Influence of the Spirit of Puritanism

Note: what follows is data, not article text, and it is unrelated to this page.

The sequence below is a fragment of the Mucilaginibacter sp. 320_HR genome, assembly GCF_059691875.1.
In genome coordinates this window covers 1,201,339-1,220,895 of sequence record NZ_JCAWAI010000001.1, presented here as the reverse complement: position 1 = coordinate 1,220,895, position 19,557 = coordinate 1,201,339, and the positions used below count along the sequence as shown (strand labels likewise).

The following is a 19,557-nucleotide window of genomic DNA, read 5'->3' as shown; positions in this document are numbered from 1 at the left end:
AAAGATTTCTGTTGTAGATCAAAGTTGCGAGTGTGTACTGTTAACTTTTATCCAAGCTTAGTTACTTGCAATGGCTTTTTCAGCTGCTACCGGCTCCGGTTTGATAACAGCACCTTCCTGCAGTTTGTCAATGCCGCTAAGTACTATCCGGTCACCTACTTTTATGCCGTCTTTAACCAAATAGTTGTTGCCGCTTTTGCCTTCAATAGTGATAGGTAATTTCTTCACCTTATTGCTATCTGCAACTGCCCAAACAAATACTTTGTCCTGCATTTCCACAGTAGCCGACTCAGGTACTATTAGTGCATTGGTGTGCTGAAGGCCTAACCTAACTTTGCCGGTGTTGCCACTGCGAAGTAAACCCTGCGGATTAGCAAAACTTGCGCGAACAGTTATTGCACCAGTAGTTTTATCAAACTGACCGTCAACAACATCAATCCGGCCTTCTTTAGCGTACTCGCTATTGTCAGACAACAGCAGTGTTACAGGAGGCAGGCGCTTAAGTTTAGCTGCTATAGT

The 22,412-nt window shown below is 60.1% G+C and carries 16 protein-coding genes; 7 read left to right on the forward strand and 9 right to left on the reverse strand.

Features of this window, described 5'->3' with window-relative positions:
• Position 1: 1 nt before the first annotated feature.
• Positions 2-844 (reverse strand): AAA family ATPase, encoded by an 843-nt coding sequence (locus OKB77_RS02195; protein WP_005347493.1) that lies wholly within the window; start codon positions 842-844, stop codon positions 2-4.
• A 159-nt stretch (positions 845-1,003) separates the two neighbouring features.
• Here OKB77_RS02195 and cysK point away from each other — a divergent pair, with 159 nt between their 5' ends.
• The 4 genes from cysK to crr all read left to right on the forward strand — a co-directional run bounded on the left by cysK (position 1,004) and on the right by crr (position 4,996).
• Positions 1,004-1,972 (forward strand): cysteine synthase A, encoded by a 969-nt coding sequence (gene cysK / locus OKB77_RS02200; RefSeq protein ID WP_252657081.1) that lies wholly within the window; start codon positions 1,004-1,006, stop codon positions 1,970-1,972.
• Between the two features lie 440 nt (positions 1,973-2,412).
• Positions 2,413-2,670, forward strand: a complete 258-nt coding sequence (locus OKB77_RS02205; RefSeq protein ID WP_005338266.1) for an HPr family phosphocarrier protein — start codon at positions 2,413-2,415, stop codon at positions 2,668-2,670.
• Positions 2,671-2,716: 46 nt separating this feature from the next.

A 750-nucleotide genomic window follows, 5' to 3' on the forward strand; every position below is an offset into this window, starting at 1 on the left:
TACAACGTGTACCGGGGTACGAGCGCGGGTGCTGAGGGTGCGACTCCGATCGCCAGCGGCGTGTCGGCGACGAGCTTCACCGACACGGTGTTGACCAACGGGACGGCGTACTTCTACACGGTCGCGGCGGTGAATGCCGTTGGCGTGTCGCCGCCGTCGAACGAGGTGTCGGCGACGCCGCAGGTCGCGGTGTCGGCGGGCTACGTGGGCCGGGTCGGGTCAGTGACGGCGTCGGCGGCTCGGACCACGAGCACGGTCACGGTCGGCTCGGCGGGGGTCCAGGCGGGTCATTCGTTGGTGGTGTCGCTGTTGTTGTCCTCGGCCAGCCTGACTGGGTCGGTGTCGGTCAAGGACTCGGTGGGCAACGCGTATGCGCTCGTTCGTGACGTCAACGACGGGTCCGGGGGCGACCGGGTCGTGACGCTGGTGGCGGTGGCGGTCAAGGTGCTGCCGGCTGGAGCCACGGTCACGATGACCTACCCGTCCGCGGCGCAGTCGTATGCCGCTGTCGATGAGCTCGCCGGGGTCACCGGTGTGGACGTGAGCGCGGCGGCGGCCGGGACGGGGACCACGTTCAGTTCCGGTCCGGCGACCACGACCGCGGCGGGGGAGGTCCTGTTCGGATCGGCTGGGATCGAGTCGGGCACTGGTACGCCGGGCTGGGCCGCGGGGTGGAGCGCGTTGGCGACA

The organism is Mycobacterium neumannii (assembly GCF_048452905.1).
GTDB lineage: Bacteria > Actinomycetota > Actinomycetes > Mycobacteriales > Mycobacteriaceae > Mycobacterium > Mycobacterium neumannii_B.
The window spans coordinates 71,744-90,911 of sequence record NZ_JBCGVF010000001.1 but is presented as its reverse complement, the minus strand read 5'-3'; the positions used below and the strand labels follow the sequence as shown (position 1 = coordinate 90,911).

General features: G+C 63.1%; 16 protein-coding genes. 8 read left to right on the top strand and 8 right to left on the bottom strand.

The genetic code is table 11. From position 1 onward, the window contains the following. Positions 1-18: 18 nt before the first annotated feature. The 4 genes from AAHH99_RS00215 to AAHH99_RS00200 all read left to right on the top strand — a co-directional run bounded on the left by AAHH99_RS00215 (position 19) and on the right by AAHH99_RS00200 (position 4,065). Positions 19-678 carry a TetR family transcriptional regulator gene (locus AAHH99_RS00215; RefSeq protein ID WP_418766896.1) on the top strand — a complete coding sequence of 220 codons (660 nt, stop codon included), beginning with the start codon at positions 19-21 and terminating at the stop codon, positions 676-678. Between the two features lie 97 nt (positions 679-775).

By a cross development of ideas and ideals this spirits of the Renaissance ultimately developed another spirit that was different from and hostile to the influence of the Renaissance, namely, the spirit of Puritanism. It happened this way. The Reformation as we have seen, was an indirect result of the Renaissance. As far as England was concerned, the work of the Reformation was carried out by men of markedly conservative temper, that is to say, the reformers of England did not want completely to break away from the Roman Catholic Church, though at the same time they did revolt against certain of its practices and beliefs. It is remarkable that to the last Henry VIII did not break away completed from the Roman Catholic Church, though he repudiated the political and the religious authority of the Papacy. When during the regime of his daughter Queen Elizabeth the work of the Reformation was more or less completed, we find that a good deal of the ritual and the ceremonials of the Roman Catholic Church are still retained though apparently Protestantism has become the established religion of England. This peculiar kind of Protestantism in England, otherwise known as Anglicanism, is a kind of compromise between extreme Catholicism, and extreme Protestantism. Naturally there were two sets of people in England – some who opposed the breach with Rome and other who protested against this half-hearted Protestantism. This latter of people were known as the Puritans, because they stood for the purest form of Protestantism, or in other words for Christianity based upon the literal wording of the Bible—a Christianity that recognised the supremacy of Christ alone without any temporal or mortal intermediaries. The Puritan stood for an austere, high-principled, God-fearing and blameless kind of life. He was against any form of episcopal government and any sort of autocratic authority by priests. The Bible, as far as he was concerned, contained sufficient guidance for him to direct him through all the walks of life.